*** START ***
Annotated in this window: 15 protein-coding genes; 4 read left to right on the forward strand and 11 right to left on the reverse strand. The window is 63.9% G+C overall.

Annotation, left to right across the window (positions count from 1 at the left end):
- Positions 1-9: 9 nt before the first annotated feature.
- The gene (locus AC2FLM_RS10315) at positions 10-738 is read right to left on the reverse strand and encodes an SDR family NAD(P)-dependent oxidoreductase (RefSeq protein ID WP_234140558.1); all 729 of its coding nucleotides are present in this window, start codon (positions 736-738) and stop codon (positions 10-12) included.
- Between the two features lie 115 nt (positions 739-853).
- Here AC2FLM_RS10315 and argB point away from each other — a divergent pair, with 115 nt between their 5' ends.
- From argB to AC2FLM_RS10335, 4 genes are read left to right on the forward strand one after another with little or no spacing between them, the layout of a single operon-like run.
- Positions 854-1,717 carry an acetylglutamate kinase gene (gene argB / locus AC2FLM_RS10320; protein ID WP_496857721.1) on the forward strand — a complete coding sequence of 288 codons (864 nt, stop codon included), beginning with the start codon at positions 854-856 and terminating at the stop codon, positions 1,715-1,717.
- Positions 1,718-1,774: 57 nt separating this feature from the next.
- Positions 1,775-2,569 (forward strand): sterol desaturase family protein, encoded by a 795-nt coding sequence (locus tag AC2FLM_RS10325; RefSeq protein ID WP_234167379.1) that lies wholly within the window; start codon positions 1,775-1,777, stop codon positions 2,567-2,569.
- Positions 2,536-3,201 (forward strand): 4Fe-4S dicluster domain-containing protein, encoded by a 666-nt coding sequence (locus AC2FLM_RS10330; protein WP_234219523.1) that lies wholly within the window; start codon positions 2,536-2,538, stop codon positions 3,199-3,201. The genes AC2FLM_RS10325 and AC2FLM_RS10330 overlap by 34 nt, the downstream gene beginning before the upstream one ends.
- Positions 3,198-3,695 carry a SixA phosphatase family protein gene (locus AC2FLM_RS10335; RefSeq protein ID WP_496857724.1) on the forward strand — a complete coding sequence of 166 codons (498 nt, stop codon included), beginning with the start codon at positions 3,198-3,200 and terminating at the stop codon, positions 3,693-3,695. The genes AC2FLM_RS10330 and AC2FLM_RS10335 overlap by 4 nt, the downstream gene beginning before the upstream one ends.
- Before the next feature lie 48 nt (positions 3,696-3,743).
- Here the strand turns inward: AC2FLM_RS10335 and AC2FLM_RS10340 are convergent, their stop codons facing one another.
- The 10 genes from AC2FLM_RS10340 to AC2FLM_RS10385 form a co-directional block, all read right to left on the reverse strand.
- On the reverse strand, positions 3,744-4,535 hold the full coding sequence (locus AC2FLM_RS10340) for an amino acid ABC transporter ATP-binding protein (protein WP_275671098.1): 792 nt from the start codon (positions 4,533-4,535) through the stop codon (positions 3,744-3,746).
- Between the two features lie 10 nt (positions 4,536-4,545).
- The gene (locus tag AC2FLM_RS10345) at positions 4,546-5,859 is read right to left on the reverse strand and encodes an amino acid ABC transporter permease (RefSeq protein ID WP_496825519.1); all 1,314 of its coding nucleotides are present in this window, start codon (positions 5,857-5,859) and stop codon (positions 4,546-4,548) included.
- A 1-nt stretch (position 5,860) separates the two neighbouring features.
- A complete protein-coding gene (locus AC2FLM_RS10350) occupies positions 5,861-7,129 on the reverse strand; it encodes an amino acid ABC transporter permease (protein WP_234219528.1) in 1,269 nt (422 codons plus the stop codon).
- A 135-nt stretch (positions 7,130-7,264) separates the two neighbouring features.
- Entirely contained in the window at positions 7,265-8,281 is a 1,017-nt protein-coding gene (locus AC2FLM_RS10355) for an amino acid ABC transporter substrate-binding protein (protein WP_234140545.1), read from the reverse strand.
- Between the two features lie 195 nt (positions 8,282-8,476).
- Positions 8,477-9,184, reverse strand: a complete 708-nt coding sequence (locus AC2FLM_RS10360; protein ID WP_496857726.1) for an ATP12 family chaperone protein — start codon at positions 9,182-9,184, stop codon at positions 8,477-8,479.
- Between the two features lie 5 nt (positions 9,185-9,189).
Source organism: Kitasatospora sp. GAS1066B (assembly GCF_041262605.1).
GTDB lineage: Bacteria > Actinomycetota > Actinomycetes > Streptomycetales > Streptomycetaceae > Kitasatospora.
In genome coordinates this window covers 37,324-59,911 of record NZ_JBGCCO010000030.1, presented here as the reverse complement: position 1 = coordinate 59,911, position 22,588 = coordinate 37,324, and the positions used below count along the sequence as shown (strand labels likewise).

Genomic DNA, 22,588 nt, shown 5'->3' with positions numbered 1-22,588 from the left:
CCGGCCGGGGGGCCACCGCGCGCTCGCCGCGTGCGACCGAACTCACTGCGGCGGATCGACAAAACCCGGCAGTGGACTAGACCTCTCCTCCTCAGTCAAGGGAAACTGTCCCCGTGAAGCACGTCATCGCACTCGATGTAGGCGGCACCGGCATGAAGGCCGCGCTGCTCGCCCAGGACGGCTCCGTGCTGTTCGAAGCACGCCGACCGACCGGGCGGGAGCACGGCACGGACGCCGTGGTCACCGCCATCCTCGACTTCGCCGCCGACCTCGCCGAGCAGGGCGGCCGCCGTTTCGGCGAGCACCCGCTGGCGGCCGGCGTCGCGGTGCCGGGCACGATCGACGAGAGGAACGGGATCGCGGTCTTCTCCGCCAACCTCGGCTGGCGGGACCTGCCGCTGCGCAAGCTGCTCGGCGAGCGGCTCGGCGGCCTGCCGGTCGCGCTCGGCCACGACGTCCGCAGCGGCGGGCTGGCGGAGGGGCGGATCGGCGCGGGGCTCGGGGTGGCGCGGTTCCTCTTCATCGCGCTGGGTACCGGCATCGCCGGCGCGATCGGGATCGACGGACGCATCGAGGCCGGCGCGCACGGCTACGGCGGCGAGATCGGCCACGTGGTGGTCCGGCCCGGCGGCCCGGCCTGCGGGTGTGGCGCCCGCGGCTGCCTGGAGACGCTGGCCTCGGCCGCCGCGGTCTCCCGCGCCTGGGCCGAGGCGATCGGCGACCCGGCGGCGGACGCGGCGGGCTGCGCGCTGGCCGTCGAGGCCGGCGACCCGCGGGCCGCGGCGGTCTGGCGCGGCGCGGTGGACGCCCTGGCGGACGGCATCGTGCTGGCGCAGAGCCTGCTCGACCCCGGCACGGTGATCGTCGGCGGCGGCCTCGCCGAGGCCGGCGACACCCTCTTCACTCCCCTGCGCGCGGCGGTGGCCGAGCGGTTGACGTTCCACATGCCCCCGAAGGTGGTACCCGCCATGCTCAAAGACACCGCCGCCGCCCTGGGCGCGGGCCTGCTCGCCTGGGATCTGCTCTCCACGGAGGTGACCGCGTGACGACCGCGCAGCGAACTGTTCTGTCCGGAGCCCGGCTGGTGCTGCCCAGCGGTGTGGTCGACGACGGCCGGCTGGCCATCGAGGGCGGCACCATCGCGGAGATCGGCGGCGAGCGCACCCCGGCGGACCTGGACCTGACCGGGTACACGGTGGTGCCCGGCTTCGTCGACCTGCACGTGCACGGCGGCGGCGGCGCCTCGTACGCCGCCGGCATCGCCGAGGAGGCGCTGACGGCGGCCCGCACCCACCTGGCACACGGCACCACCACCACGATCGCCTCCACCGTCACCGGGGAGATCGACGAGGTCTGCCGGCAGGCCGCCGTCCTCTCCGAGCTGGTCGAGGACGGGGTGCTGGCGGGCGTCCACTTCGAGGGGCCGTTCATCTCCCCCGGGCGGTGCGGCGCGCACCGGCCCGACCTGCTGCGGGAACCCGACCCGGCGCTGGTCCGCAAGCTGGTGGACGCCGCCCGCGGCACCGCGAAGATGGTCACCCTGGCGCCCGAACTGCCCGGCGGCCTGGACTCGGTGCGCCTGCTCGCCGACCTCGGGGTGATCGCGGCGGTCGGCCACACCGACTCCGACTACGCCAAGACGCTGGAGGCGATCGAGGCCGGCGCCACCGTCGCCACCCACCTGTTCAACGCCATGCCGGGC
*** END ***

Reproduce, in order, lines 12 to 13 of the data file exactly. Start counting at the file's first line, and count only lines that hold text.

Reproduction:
- Positions 3,198-3,695 carry a SixA phosphatase family protein gene (locus AC2FLM_RS10335; RefSeq protein ID WP_496857724.1) on the forward strand — a complete coding sequence of 166 codons (498 nt, stop codon included), beginning with the start codon at positions 3,198-3,200 and terminating at the stop codon, positions 3,693-3,695. The genes AC2FLM_RS10330 and AC2FLM_RS10335 overlap by 4 nt, the downstream gene beginning before the upstream one ends.
- Before the next feature lie 48 nt (positions 3,696-3,743).